Now Rob Bell doesn’t just ask questions. He presents a view, and it is somewhat of a controversial one. To get the whole view, read the book (seriously it’s just a bit longer than this blog). But know, Bell never denies that Hell exists. He emphasizes that Hell is a present and future reality. What he does have is a generous view of salvation, who God is and how God will  judge. But Richard Mouw, the president of Fuller Seminary (one of the most respected seminaries in the world) helped me out a bit with this. He asked a great question about the backlash to Bell’s book,”Why is the Christian world so much harder on people with salvific generosity than people with salvific stinginess?”

That is, why do we tend allow people who have a very rigid view of who’s in/who’s out, someone with a negative view of the nature of God, to have a voice at the table, but when someone who believes on the other spectrum comes along…it’s heresy.

I think it’s because Bell is asking these questions, that are good questions, ones we would do well to pay attention to…even if we don’t land where he does.Because they shake the certainty that we’ve built around answers to questions that honestly Scripture just doesn’t talk about as much as we think it does.*

I’d like to remind us that certainty can be a good friend to arrogance.

Did you know that in the ancient Hebrew, they didn’t say everlasting, or eternal, or forever? That’s more of a Greco-Roman idea. Instead they would talk about the age to come. They trusted that God would judge the world setting it right, and every person would face the raw goodness of this God. But they never tied this age to come with words like forever. And what’s interesting is why…to talk with certainty about what God was going to do or not do in the afterlife was treading on dangerous ground. It was seen as arrogant. They trusted that God had a future for them, and that God was good. But they would never say eternal. Just the Age to come.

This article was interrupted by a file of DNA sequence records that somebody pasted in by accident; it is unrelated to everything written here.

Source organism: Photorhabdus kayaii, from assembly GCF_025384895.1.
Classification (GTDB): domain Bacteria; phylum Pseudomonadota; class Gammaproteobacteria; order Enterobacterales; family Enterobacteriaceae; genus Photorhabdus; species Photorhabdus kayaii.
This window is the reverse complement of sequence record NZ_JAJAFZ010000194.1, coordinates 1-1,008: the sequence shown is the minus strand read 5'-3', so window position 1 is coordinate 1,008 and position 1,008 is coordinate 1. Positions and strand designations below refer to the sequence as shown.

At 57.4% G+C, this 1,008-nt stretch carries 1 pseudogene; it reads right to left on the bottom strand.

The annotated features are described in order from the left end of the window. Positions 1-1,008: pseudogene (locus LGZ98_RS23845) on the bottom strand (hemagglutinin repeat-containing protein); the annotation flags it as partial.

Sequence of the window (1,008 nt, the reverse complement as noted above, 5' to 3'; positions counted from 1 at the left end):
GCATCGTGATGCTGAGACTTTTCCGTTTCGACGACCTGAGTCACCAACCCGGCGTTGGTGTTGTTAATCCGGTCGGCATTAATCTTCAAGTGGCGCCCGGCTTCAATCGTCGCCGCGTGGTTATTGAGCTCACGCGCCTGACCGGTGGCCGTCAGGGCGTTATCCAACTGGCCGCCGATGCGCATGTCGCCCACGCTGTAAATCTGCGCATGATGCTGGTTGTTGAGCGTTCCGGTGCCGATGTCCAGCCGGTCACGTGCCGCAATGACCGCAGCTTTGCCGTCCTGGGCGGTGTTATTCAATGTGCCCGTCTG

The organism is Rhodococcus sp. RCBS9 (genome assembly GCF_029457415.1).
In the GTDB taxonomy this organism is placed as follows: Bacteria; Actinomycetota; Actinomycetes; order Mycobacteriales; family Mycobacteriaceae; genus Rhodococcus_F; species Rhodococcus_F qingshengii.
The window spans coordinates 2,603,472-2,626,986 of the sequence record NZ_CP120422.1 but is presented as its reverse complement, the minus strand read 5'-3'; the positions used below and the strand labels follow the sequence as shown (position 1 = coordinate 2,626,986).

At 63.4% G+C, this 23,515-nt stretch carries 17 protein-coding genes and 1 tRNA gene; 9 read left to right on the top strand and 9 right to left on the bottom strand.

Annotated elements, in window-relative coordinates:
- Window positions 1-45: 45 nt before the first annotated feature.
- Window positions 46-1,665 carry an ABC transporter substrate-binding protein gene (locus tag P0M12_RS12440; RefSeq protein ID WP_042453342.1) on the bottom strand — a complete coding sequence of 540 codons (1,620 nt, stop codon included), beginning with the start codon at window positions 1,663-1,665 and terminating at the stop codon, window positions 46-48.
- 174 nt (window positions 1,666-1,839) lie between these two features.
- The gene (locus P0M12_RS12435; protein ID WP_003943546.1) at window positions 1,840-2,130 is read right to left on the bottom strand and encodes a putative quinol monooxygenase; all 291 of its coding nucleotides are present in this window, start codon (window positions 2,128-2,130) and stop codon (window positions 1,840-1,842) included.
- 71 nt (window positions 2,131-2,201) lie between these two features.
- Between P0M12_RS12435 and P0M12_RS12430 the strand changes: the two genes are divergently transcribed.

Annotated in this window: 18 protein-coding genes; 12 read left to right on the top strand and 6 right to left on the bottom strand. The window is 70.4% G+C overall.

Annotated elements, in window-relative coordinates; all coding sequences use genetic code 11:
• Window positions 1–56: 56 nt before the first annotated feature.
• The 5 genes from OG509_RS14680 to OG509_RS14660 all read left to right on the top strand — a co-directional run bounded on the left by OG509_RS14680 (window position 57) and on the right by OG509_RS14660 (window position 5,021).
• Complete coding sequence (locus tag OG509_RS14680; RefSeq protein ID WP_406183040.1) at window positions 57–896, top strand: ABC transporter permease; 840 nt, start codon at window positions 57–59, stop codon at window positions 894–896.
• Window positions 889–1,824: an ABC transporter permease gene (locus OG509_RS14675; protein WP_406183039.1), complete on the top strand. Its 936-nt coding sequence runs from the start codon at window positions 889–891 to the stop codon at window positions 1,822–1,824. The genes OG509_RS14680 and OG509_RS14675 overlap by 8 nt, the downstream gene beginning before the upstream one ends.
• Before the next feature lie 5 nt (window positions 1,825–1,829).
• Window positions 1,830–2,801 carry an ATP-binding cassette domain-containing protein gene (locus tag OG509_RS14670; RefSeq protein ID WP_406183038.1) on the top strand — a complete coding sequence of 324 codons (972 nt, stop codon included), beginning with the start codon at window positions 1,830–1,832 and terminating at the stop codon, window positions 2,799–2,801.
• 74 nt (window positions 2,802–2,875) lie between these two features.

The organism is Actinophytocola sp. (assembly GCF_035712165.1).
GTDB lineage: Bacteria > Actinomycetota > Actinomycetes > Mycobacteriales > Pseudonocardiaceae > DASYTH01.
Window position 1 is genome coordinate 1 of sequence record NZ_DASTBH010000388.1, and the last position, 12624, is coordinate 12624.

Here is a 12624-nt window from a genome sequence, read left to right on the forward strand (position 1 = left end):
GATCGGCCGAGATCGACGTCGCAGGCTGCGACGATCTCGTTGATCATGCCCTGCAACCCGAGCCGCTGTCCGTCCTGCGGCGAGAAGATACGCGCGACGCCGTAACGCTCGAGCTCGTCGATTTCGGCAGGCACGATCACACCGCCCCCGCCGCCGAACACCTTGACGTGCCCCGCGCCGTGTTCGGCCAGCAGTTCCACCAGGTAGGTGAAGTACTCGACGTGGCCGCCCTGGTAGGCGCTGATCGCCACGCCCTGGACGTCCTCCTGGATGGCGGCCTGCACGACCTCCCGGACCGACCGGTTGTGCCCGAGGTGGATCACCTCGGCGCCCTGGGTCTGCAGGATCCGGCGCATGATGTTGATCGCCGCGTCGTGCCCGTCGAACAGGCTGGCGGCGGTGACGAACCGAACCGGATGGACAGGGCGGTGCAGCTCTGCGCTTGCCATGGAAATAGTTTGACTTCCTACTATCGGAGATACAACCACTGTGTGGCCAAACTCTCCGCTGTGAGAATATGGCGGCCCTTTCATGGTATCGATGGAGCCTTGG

And in that age to come, I’m convinced Love Wins.

I’m keeping the bumper sticker.

*Read the book…particularly about Bell’s treatment of everytime the word Hell is mentioned in the Bible. It takes him 2 pages, and it’s exhaustive. Seriously.

About jonathanstorment

My family and I love reading, traveling, daddy/daughter dates, playing hide and seek, good music, and long meals with friends. We still miss LOST, and all four of us have Superman uniforms. We are passionate about bringing Heaven to Earth and want to follow Jesus while repainting discipleship for those around us. We are followers of Jesus and I preach at the Highland Church of Christ. We participate in something called A Restoration Movement, and we've come to realize that might be larger than we thought.

18 thoughts on “The Age To Come

  1. Nicely said, Jonathon. I haven’t read the book (yet), but I’ve read some of his other stuff and watched some of his videos. I’ve always respected the way he presented the Gospel, and I plan to read this book.

  2. Nicely said, Jonathon. I haven’t read the book (yet), but I’ve read some of his other stuff and watched some of his videos. I’ve always respected the way he presented the Gospel, and I plan to read this book.

  3. Dr. Mouw is always defending the alums. 🙂

    Lots of people I respect who have read this book say they believe Bell crossed a line. Truth will always stand up to the hardest questions if it’s the truth, so there’s nothing inherently wrong with asking them, but Bell is doing more than simply asking questions.

  4. This is one I’ll read. If nothing else, Bell’s publicist is a genius. The tempest that has preceded this book is guaranteeing it will be widely purchased.

    I like Bell, but I’m not a huge fan. Then again, I’m not a huge Max Lucado fan, and you know how popular he is. Still, I’m willing to read what Bell writes before deciding whether I think he’s right or not.